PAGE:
Temple trains next generation of park rangers

    While training more recruits, the N.P.S. is also trying to get more black and Latino rangers.

    Six out of ten National Park Service Rangers who work in parks throughout the Northeast Region are eligible to retire in the next five years. The N.P.S. is running a one of a kind pilot project at Temple University to train a young, diverse group of Park Rangers.

    [audio:100813LFRANGER.mp3]
    Lytia Solomon is one of thirteen students in the ProRanger program.

    “I feel proud when I put on the uniform! My uniform is green and gray. I have on boots – shined boots – or I attempted to shine ’em! And I have my Stetson hat on. My Stetson’s belt it has pinecones…”

    Lytia Solomon
    Lytia Solomon

    On a recent cool August day the group gathered at Valley Forge National Historical Park to talk about their experiences so far.

    Solomon grew up in Mt. Airy and says she never expected she’d train to become a Park Ranger.

    “I was very interested in criminal justice and law enforcement. I like reading cases, investigating, and you know when I found out about this program I said to myself, ‘Wow. Park Rangers do all this!’ Not only do they enforce the law, they do policing and they also do investigation, and search and rescue.”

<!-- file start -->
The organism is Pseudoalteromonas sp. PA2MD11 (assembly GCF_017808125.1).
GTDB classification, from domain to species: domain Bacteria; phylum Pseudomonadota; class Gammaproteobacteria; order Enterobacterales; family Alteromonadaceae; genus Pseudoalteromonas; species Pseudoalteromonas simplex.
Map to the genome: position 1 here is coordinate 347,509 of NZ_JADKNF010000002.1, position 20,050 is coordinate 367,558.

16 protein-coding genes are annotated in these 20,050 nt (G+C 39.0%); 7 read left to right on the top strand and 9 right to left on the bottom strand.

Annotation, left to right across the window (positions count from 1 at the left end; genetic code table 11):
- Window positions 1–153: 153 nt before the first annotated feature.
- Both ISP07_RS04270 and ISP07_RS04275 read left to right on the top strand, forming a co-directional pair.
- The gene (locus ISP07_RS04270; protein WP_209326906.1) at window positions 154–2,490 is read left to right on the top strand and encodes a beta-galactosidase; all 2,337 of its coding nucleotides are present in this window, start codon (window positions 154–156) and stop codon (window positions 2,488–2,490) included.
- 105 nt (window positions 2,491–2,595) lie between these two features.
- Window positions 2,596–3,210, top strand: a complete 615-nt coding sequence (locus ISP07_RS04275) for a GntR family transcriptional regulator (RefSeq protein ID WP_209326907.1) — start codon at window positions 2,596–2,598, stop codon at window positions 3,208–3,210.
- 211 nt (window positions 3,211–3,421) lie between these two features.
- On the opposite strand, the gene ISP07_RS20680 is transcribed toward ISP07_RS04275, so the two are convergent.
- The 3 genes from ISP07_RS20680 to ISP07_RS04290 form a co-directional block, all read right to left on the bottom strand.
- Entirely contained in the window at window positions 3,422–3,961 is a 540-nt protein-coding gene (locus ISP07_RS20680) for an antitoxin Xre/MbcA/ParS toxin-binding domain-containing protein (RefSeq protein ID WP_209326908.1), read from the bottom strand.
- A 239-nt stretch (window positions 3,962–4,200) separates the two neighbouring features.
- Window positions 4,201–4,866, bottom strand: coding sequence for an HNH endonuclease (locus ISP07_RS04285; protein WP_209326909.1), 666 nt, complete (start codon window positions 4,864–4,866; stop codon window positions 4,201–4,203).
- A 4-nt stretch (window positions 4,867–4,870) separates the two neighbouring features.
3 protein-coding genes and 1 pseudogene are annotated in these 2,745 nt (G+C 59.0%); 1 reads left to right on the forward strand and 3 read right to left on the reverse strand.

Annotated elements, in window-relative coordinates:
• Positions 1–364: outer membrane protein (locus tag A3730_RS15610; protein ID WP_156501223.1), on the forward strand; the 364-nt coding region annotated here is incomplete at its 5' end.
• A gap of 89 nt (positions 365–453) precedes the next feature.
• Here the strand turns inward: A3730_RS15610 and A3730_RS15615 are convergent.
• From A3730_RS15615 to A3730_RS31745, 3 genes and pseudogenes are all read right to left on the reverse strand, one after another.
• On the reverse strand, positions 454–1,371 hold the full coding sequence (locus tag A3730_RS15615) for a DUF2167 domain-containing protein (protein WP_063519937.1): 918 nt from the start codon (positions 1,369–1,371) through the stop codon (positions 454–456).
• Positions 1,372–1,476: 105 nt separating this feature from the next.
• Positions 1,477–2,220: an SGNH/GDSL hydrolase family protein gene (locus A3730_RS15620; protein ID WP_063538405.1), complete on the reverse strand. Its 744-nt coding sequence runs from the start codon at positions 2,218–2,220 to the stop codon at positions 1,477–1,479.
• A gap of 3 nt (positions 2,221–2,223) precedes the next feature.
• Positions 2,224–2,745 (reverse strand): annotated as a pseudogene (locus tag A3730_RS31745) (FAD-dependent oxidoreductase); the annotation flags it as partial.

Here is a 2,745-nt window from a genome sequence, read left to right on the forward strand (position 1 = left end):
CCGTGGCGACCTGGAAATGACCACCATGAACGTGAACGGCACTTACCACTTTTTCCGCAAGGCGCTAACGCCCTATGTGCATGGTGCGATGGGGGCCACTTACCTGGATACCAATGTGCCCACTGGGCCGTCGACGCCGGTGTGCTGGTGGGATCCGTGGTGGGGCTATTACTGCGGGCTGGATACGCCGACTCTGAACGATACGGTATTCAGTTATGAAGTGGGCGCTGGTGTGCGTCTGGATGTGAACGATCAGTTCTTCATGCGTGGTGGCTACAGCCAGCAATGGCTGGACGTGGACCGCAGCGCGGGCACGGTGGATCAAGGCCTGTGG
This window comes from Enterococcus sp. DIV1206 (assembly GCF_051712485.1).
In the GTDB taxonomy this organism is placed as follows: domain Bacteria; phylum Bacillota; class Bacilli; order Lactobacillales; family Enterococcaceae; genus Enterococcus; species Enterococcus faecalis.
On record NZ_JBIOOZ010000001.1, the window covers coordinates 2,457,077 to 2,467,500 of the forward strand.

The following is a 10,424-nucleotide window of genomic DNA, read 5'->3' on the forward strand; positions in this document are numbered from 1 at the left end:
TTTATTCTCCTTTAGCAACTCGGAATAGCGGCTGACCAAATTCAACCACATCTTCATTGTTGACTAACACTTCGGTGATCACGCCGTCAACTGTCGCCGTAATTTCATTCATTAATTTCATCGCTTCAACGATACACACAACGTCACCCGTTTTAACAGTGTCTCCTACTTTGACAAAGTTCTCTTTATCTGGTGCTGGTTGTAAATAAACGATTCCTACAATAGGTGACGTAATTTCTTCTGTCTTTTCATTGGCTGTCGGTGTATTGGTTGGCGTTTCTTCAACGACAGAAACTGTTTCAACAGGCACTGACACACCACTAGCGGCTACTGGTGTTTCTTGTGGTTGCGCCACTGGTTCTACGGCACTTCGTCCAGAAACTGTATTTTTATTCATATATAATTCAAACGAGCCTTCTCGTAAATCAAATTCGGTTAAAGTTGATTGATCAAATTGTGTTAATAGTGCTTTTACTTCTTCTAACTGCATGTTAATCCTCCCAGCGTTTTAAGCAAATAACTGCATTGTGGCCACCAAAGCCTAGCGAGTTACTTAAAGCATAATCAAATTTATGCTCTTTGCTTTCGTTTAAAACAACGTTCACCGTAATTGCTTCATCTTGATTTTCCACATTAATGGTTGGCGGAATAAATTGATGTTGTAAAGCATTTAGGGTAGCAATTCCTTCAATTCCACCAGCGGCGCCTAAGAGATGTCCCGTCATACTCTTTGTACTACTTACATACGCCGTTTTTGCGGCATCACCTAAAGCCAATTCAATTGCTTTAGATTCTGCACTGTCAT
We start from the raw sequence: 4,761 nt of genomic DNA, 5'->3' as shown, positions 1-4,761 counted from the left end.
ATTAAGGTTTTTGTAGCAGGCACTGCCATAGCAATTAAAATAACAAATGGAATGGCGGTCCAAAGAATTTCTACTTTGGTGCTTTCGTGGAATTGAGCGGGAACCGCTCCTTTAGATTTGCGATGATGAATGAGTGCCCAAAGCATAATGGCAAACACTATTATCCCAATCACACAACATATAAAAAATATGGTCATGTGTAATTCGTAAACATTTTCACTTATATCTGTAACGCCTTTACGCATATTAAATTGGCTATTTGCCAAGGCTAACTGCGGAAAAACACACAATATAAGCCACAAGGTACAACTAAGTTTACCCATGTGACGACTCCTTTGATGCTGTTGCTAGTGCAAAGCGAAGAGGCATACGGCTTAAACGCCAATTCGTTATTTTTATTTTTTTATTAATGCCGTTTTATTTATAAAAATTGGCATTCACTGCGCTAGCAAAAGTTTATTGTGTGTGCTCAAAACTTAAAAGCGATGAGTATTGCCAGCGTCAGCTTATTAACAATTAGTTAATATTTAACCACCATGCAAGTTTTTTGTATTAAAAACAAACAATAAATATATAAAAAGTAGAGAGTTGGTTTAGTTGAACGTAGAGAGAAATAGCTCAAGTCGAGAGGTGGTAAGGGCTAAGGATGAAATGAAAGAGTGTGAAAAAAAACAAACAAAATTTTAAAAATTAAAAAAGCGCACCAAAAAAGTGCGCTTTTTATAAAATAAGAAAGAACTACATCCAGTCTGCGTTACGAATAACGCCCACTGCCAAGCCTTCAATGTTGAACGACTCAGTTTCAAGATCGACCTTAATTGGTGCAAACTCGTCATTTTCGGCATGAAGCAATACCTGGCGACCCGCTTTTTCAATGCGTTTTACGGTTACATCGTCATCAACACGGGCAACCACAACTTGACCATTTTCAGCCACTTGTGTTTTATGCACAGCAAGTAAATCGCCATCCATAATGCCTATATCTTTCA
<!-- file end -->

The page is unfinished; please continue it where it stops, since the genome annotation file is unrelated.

Solomon says she learned a lot more at her summer internship at Fort McHenry in Maryland.

    “I never knew what a weed whacker was. I learned a lot of stuff about how to distinguish different kinds of trees and flowers and plants, how to prune.”

    Still, Solomon says she’s so used to tall buildings and street lights, she thinks she’d like to work at a park in an urban setting.

    The N.P.S. hopes more young people will learn about job opportunities in cities says Jill Hawk, the Regional Chief Ranger for the Northeast Region.

    “At Independence National Historical Park for example, they walk everywhere…You have a lot of afterhours visitation. There are a lot of bars in the area, you have a significant homeless population in that area, so they have to have different skills that maybe Rangers in Acadia or Shehnandoah may not deal with on a day-today basis.”

    Hawk says it’s important to attract a diverse group of future Rangers.

    “We have a workforce that’s almost 80% caucasian and being in the Northeast it’s obvious that’s not reflected of the communities that we serve. When people come to National Parks they expect to see the face of America there. And if they don’t, maybe they don’t feel like it’s really their park.”

    The first graduates could be on the job as Rangers within two years.

    Want a digest of WHYY’s programs, events & stories? Sign up for our weekly newsletter.

    It will take 126,000 members this year for great news and programs to thrive. Help us get to 100% of the goal.